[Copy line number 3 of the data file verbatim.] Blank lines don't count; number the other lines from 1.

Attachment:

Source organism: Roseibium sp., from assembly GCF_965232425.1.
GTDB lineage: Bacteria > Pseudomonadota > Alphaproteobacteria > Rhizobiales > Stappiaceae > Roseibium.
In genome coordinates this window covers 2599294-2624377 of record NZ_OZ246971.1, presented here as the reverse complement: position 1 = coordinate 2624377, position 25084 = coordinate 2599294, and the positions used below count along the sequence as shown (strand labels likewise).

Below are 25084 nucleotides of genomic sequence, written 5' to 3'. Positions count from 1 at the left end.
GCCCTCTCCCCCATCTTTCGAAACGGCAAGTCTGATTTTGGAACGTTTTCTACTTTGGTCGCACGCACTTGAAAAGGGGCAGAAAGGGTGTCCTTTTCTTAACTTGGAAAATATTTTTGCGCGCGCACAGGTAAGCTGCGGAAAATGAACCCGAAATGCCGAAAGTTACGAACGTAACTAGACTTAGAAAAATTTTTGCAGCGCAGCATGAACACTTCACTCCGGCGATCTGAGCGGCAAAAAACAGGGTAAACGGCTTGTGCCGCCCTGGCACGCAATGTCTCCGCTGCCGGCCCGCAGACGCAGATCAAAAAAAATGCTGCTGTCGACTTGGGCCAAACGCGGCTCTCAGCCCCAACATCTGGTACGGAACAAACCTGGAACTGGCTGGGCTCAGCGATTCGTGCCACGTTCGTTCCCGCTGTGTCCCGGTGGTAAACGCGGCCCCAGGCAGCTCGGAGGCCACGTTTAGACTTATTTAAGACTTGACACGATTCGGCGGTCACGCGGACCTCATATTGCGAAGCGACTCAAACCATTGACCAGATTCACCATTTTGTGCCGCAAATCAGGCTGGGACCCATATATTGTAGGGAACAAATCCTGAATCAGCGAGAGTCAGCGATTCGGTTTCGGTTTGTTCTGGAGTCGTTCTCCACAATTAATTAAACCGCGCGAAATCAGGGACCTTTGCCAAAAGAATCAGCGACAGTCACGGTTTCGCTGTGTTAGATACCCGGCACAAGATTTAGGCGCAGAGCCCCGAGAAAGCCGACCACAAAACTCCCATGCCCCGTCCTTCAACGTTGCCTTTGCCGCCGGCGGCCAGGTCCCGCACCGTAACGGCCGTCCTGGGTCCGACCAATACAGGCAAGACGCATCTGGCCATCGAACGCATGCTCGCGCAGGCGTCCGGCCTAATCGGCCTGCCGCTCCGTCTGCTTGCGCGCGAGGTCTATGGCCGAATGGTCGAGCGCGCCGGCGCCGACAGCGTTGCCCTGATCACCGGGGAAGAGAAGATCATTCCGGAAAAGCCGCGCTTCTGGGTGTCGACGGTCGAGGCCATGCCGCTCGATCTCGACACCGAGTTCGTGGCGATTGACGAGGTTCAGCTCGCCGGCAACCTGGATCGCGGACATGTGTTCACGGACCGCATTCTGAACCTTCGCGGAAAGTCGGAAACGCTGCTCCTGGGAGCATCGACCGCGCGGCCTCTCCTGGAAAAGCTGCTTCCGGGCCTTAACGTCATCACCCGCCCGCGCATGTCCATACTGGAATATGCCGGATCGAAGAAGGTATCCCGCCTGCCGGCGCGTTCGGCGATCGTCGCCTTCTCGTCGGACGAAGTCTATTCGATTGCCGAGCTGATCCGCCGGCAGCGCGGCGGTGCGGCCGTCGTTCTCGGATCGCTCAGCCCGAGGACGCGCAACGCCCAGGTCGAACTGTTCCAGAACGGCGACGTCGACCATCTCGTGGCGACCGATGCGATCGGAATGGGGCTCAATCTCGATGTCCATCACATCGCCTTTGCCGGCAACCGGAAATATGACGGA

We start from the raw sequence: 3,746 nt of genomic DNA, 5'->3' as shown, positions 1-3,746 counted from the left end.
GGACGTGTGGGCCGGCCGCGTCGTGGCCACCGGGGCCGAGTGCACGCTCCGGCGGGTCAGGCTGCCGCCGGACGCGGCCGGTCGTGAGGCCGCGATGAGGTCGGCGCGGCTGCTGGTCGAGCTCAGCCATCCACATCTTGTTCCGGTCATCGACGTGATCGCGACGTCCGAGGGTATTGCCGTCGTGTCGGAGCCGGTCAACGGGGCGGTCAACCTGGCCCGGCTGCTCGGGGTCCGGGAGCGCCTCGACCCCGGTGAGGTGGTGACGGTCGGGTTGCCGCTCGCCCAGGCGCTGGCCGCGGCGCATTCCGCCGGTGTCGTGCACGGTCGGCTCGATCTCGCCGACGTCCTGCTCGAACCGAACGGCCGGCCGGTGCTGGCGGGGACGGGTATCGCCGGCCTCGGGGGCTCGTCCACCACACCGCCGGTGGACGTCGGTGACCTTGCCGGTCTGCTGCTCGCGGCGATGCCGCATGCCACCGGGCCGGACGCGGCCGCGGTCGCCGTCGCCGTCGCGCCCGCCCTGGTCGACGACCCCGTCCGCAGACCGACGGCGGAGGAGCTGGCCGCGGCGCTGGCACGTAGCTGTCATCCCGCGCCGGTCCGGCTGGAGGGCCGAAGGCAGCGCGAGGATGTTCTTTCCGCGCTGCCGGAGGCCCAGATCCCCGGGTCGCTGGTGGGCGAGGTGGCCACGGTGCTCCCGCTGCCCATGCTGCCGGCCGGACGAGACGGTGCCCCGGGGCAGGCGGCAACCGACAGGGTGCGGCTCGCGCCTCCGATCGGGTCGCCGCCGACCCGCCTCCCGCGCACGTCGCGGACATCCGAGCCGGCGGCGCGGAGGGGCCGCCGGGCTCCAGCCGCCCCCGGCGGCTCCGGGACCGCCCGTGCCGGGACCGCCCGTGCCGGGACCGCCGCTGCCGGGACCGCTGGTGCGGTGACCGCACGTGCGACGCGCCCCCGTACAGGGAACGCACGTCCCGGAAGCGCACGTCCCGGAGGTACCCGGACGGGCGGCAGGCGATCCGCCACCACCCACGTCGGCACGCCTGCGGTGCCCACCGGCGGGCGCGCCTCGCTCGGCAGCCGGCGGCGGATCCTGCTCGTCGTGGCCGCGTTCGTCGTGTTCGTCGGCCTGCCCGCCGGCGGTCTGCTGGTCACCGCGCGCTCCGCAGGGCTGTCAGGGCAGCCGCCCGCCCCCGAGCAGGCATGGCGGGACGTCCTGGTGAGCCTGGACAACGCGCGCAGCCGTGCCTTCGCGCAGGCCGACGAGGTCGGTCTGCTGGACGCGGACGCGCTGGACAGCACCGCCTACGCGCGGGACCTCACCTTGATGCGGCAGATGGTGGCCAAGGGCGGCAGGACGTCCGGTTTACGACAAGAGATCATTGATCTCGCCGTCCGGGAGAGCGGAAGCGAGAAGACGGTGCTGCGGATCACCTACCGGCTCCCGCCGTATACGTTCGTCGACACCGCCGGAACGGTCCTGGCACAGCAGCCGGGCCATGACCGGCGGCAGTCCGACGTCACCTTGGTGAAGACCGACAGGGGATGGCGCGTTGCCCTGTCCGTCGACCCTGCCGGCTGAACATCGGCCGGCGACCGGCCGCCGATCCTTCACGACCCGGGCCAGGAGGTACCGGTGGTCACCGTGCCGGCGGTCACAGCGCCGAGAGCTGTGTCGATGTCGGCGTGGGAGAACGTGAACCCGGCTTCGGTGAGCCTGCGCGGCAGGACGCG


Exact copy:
In genome coordinates this window covers 2599294-2624377 of record NZ_OZ246971.1, presented here as the reverse complement: position 1 = coordinate 2624377, position 25084 = coordinate 2599294, and the positions used below count along the sequence as shown (strand labels likewise).